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.NET Framework : Reflection

Curious Bot - December 1, 2018 - 0 comments

What is an Assembly?

Assemblies are the building block of any Common Language Runtime (CLR) application.
Every type you define, together with its methods, properties and their bytecode, is compiled and packaged inside an Assembly.

using System.Reflection;

Assembly assembly = this.GetType().Assembly;

Assemblies are self-documenting: they do not only contain types, methods and their IL code, but also the Metadata necessary to inspect and consume them, both at compile and runtime:

Assembly assembly = Assembly.GetExecutingAssembly();

foreach (var type in assembly.GetTypes())

Assemblies have names which describes their full, unique identity:

// Will print: "mscorlib, Version=, Culture=neutral, PublicKeyToken=b77a5c561934e089"

If this name includes a PublicKeyToken, it is called a strong name. Strong-naming an assembly is the process of creating a signature by using the private key that corresponds to the public key distributed with the assembly. This signature is added to the Assembly manifest, which contains the names and hashes of all the files that make up the assembly, and its PublicKeyToken becomes part of the name. Assemblies that have the same strong name should be identical; strong names are used in versioning and to prevent assembly conflicts.

How to create an object of T using Reflection

Using the default constructor

T variable = Activator.CreateInstance(typeof(T));

Using parameterized constructor

T variable = Activator.CreateInstance(typeof(T), arg1, arg2);

Creating Object and setting properties using reflection

Lets say we have a class Classy that has property Propertua

public class Classy
public string Propertua {get; set;}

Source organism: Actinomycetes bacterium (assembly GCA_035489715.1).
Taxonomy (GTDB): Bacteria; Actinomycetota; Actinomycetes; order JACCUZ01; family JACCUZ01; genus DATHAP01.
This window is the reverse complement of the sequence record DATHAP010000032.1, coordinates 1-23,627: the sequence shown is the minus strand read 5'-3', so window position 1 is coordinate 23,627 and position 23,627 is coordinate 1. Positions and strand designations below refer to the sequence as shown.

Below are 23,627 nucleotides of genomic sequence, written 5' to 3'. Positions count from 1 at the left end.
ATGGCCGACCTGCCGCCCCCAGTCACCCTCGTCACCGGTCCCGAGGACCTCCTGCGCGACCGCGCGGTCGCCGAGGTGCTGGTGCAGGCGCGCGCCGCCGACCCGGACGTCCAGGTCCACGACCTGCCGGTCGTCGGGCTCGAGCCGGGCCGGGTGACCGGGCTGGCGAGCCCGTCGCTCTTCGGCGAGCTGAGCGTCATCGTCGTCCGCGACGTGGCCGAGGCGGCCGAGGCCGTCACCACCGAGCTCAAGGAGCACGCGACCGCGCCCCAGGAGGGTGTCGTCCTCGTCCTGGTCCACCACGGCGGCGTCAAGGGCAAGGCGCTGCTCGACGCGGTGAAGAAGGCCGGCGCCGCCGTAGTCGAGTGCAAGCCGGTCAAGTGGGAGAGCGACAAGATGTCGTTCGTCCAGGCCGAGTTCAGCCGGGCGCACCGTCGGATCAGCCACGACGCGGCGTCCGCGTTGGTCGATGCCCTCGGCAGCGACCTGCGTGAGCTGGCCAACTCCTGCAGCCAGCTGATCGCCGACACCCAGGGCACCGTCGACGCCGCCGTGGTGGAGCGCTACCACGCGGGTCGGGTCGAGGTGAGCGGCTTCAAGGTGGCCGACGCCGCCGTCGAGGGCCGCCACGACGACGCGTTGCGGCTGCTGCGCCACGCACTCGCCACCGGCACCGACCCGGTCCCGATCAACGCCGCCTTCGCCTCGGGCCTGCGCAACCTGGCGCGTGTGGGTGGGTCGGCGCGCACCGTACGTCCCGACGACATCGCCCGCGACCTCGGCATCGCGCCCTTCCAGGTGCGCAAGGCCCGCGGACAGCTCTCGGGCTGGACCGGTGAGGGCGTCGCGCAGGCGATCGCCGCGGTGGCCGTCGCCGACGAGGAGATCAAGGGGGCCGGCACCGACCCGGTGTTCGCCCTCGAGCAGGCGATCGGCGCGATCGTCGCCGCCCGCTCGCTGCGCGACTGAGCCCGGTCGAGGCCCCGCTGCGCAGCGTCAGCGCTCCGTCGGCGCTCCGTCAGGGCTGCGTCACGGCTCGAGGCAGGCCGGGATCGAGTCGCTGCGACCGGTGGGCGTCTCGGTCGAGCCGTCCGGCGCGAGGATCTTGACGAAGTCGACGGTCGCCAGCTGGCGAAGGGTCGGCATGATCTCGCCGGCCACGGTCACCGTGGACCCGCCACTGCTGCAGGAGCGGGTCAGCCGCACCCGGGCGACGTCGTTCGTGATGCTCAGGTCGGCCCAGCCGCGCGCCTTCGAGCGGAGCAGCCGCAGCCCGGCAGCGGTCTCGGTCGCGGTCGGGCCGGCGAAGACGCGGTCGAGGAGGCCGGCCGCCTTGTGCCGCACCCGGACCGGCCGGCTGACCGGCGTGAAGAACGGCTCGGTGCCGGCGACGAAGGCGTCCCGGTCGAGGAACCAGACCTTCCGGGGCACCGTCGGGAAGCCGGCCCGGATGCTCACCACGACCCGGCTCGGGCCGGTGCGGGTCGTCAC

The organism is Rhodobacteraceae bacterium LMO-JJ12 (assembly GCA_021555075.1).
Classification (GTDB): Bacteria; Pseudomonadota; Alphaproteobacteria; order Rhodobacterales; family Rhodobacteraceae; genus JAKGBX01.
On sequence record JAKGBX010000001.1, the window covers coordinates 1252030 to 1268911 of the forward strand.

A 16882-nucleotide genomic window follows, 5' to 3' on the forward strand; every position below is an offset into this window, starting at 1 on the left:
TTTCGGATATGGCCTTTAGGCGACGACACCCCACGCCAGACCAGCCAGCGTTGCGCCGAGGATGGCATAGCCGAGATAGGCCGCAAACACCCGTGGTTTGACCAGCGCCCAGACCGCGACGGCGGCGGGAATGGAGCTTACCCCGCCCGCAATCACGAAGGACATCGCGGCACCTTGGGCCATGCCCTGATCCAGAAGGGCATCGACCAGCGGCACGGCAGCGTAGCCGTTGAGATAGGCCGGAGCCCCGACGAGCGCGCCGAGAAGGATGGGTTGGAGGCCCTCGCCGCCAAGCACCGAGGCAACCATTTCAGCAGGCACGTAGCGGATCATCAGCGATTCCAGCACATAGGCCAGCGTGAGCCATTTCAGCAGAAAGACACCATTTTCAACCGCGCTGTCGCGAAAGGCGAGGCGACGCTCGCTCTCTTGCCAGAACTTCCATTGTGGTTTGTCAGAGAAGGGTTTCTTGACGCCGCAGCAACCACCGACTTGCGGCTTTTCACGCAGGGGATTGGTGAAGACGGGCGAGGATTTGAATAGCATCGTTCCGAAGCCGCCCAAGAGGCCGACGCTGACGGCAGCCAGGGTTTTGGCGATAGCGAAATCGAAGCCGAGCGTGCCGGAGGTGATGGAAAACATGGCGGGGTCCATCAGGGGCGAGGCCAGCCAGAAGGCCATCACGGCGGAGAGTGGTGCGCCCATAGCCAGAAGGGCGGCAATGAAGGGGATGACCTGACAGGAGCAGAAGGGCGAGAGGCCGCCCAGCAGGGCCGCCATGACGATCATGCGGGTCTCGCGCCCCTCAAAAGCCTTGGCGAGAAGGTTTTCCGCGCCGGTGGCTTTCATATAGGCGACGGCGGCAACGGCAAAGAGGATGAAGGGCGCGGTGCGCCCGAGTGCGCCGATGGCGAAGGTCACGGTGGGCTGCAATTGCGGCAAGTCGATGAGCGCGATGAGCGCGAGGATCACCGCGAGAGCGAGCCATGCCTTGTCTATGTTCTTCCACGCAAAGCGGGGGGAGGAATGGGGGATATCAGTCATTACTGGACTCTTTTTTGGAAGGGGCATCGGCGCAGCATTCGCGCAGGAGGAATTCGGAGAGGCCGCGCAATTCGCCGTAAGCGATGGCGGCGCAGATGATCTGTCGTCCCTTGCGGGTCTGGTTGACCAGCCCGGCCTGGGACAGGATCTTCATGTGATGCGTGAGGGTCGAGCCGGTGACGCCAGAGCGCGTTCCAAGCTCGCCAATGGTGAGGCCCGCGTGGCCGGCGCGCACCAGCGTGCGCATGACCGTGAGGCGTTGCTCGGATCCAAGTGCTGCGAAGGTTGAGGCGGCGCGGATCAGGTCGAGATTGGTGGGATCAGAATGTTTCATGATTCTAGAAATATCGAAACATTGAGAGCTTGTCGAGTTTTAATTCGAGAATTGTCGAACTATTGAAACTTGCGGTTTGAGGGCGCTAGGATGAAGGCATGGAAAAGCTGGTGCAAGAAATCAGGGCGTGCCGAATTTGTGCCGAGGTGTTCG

to set Propertua using reflection:

var typeOfClassy = typeof (Classy);
var classy = new Classy();
var prop = typeOfClassy.GetProperty("Propertua");
prop.SetValue(classy, "Value");

Getting an attribute of an enum with reflection (and caching it)

Attributes can be useful for denoting metadata on enums. Getting the value of this can be slow, so it is important to cache results.

    private static Dictionary<object, object> attributeCache = new Dictionary<object, object>();

public static T GetAttribute<T, V>(this V value)
where T : Attribute
where V : struct
object temp;

// Try to get the value from the static cache.
if (attributeCache.TryGetValue(value, out temp))
return (T) temp;
// Get the type of the struct passed in.
Type type = value.GetType();
FieldInfo fieldInfo = type.GetField(value.ToString());

// Get the custom attributes of the type desired found on the struct.
T[] attribs = (T[])fieldInfo.GetCustomAttributes(typeof(T), false);

// Return the first if there was a match.
var result = attribs.Length > 0 ? attribs[0] : null;

// Cache the result so future checks won't need reflection.
attributeCache.Add(value, result);

return result;

Compare two objects with reflection

public class Equatable
public string field1;

public override bool Equals(object obj)
if (ReferenceEquals(null, obj)) return false;
if (ReferenceEquals(this, obj)) return true;

var type = obj.GetType();
if (GetType() != type)
return false;

var fields = type.GetFields(BindingFlags.Instance | BindingFlags.NonPublic | BindingFlags.Public);
foreach (var field in fields)
if (field.GetValue(this) != field.GetValue(obj))
return false;

return true;

public override int GetHashCode()
var accumulator = 0;
var fields = GetType().GetFields(BindingFlags.Instance | BindingFlags.NonPublic | BindingFlags.Public);
foreach (var field in fields)
accumulator = unchecked ((accumulator * 937) ^ field.GetValue(this).GetHashCode());

return accumulator;

Note: this example do a field based comparasion (ignore static fields and properties) for simplicity

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